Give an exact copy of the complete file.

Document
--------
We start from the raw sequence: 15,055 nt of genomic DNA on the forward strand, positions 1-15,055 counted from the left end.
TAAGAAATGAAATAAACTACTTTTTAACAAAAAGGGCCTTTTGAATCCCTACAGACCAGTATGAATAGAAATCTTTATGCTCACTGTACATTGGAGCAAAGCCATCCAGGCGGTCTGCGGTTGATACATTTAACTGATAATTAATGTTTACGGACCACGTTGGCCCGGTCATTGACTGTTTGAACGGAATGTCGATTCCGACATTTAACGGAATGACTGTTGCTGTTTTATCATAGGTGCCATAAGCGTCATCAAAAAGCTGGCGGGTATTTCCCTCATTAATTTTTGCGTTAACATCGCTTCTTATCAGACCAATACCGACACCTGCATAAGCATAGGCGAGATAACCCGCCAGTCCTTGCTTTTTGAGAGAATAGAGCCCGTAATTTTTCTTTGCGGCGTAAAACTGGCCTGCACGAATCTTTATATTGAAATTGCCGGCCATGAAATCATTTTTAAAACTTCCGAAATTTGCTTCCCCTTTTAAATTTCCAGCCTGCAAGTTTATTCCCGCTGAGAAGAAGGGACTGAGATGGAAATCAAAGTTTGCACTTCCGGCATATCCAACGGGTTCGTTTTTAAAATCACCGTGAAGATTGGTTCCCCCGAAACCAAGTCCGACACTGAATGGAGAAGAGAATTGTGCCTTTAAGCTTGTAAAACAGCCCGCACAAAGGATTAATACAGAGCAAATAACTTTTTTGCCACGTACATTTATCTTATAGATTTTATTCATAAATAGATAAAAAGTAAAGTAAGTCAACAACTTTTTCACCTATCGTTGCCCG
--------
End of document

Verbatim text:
We start from the raw sequence: 15,055 nt of genomic DNA on the forward strand, positions 1-15,055 counted from the left end.
TAAGAAATGAAATAAACTACTTTTTAACAAAAAGGGCCTTTTGAATCCCTACAGACCAGTATGAATAGAAATCTTTATGCTCACTGTACATTGGAGCAAAGCCATCCAGGCGGTCTGCGGTTGATACATTTAACTGATAATTAATGTTTACGGACCACGTTGGCCCGGTCATTGACTGTTTGAACGGAATGTCGATTCCGACATTTAACGGAATGACTGTTGCTGTTTTATCATAGGTGCCATAAGCGTCATCAAAAAGCTGGCGGGTATTTCCCTCATTAATTTTTGCGTTAACATCGCTTCTTATCAGACCAATACCGACACCTGCATAAGCATAGGCGAGATAACCCGCCAGTCCTTGCTTTTTGAGAGAATAGAGCCCGTAATTTTTCTTTGCGGCGTAAAACTGGCCTGCACGAATCTTTATATTGAAATTGCCGGCCATGAAATCATTTTTAAAACTTCCGAAATTTGCTTCCCCTTTTAAATTTCCAGCCTGCAAGTTTATTCCCGCTGAGAAGAAGGGACTGAGATGGAAATCAAAGTTTGCACTTCCGGCATATCCAACGGGTTCGTTTTTAAAATCACCGTGAAGATTGGTTCCCCCGAAACCAAGTCCGACACTGAATGGAGAAGAGAATTGTGCCTTTAAGCTTGTAAAACAGCCCGCACAAAGGATTAATACAGAGCAAATAACTTTTTTGCCACGTACATTTATCTTATAGATTTTATTCATAAATAGATAAAAAGTAAAGTAAGTCAACAACTTTTTCACCTATCGTTGCCCG